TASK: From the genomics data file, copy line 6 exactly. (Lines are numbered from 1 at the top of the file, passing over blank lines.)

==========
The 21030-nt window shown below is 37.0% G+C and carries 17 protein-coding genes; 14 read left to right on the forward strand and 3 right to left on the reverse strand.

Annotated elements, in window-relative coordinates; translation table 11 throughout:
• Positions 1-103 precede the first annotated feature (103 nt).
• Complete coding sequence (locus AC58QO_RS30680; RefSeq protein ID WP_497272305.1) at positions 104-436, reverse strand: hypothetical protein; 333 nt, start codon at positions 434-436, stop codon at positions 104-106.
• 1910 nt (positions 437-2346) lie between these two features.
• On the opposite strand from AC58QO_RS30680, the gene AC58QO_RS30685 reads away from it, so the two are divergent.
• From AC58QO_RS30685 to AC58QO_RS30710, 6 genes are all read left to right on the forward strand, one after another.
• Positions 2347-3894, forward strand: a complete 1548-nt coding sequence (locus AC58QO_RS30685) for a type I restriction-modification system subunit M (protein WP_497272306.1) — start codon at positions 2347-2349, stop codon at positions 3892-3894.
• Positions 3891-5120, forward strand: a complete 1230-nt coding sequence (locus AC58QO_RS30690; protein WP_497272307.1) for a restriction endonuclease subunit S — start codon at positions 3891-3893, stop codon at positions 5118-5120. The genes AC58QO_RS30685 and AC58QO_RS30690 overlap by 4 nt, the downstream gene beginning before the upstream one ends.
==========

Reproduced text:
• On the opposite strand from AC58QO_RS30680, the gene AC58QO_RS30685 reads away from it, so the two are divergent.